One of the first results covered in atomic physics textbooks is the selection rule that it is forbidden to go from $J=0$ to $J'=0$ via light-matter coupling to any multipolar order. This selection rule arises essentially from conservation of angular momentum, because the photon has helicity 1.

Nonetheless, the lifetime of the Hydrogen (or similarly Helium) $2s (F=0)$ state is not infinite - eventually it decays via a two-photon process into the $1s (F=0)$ state. However, since two photon events are a quadrupole-like event (which should vanish identically for $J=0$ to $J'=0$) how is this decay possible?

And, more generally, what are the mechanisms that can actually drive $J=0$ to $J'=0$ transitions? It seems these events do happen naturally via multi-photon processes, but we also know matrix elements should vanish for any electric or magnetic multipolar coupling.


1 Answer 1


In a nutshell, you can evade the $J=0$ to $J'=0$ selection rule via higher photon-number (i.e. $n\geq 2$) processes. However, you cannot evade this rule via $n=1$ (single-photon) processes, regardless of the multipole order.

In more detail, the matrix element from first-order perturbation theory for light absorption/emission takes the general form:

$$M_{if}\sim \langle f \vert \mathbf{\hat{p}}\cdot \mathbf{\hat{A}}_0 e^{i\mathbf{k}\cdot \mathbf{r}}\vert i\rangle$$

Where $\mathbf{\hat{A}} = \mathbf{\hat{A}}_0 e^{i\mathbf{k}\cdot \mathbf{r}}\sim \mathbf{\epsilon}_0 (\hat{a}^{\dagger}+\hat{a})e^{i\mathbf{k}\cdot \mathbf{r}}$ is the vector potential for the photon and $\mathbf{p}$ is the momentum operator acting on the atom/material.

If you expand the term $e^{i\mathbf{k}\cdot \mathbf{r}}$ above as a Taylor series in powers of $\mathbf{k}\cdot \mathbf{r}$ (or, more correctly, in terms of spherical harmonics), then what you get is a multipole expansion of the matrix element where the multipole order is related to the corresponding power of $\mathbf{k}\cdot \mathbf{r}$.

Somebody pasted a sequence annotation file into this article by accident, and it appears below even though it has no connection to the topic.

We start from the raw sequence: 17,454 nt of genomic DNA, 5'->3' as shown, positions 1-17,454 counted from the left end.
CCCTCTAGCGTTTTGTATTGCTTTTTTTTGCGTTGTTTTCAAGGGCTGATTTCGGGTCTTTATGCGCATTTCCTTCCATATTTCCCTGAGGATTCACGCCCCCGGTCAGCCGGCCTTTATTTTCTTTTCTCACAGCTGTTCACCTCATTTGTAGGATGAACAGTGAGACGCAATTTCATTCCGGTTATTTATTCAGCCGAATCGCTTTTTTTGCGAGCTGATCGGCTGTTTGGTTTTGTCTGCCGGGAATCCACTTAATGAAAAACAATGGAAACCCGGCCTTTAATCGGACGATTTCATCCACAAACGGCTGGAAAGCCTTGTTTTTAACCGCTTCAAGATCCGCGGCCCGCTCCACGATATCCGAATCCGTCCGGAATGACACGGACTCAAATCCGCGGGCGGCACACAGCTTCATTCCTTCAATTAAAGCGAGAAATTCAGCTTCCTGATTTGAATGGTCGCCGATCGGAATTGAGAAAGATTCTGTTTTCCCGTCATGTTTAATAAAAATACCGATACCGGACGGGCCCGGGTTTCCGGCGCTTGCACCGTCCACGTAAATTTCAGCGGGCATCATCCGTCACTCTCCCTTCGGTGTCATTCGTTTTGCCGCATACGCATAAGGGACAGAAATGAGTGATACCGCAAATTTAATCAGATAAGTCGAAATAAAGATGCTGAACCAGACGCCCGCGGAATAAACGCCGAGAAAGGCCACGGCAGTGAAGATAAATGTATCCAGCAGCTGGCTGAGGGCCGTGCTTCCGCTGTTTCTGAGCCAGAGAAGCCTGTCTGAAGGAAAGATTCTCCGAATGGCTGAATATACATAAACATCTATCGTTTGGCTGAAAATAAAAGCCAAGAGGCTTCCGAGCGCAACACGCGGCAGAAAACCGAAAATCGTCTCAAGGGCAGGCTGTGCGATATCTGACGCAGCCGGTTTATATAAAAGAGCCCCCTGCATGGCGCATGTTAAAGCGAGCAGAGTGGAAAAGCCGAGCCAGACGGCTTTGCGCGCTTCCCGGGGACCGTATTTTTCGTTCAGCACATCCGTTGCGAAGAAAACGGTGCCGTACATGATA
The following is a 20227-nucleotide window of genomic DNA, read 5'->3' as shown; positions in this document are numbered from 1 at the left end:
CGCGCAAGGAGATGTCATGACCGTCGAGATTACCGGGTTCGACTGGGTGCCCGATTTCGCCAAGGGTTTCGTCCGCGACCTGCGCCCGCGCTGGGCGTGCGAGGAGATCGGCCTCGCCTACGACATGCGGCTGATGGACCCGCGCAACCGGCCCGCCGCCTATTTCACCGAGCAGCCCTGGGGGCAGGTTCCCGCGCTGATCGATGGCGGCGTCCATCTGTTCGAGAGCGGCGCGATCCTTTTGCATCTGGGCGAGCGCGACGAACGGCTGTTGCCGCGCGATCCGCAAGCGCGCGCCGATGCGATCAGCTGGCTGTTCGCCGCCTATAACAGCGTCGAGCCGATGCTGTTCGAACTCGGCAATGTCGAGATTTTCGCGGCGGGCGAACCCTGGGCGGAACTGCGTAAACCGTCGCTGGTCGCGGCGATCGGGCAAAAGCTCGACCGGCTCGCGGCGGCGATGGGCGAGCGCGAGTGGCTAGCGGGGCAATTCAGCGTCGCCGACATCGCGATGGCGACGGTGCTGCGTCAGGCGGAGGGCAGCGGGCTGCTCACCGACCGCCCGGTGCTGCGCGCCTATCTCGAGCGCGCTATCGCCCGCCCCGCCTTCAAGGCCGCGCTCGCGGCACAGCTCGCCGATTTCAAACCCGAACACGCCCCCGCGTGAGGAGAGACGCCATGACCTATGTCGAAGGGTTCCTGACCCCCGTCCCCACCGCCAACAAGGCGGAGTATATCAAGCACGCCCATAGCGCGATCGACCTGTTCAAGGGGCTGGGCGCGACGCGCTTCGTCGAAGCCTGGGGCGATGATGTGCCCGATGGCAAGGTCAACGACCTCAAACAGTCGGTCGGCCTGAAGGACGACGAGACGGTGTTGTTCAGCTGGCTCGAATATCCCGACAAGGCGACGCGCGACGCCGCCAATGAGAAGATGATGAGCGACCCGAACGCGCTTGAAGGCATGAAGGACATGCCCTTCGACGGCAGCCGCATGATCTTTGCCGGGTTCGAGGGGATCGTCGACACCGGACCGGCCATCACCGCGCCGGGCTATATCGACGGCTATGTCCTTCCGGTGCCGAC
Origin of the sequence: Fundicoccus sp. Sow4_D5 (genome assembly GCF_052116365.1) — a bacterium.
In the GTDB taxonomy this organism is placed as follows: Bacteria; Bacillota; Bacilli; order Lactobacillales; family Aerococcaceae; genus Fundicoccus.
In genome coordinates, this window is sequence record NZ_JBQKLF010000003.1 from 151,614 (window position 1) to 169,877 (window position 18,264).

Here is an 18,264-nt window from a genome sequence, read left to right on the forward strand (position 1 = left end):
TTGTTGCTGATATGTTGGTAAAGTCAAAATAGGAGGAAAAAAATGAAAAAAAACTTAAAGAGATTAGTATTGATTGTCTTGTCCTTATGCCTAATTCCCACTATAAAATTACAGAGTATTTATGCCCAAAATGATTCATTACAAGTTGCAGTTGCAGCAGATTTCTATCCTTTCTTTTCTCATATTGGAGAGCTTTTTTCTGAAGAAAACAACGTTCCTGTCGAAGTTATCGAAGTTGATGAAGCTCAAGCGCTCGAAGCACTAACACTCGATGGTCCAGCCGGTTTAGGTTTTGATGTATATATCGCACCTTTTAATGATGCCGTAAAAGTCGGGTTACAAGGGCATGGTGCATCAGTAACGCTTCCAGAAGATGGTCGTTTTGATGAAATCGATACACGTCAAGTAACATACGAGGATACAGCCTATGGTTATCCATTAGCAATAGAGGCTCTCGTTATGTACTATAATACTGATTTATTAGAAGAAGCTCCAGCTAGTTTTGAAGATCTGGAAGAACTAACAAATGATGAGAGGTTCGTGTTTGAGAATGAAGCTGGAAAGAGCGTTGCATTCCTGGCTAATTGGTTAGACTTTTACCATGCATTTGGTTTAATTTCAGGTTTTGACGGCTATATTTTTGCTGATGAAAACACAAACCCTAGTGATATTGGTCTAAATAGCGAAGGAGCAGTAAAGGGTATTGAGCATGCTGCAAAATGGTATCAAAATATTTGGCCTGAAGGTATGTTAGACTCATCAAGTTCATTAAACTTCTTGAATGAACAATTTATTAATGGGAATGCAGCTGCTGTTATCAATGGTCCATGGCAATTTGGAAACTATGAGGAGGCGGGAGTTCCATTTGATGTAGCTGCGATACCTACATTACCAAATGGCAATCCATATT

However, it is clear that the number of photon creation/annihilation operators does not change as you go to higher powers of $\mathbf{k}\cdot \mathbf{r}$ (multipole moment). Thus, a multipole (quadrupole, octupole, etc.) transition described this way only requires a single photon absorption/emission. What is happening is that the photon compensates larger angular momentum changes through its spatial structure (linear/orbital momentum) rather than through its spin as it does in the dipole case.

On the other hand, if you go to higher order in perturbation theory (i.e., higher powers of $\mathbf{p}\cdot \mathbf{A}$), then you are considering multi-photon processes, which themselves could be via any type of multipole intermediate transitions. In about other words, the photon number and multipolar order are distinct concepts.

Returning to the $J=0$ to $J'=0$ forbidden transition - this transition is forbidden to all orders in $\mathbf{k}\cdot \mathbf{r}$ for single-photon events (first-order in $\mathbf{p}\cdot \mathbf{A}$), but it is not forbidden for higher photon-order processes and can occur even as soon as $(\mathbf{p}\cdot \mathbf{A})^2$.

A useful theory discussion behind the specific case of Hydrogen's $2s$ to $1s$ decay is given in "Two-photon transitions in hydrogen and cosmological recombination" by J. Chluba and R. A. Sunyaev (http://dx.doi.org/10.1051/0004-6361:20077921)


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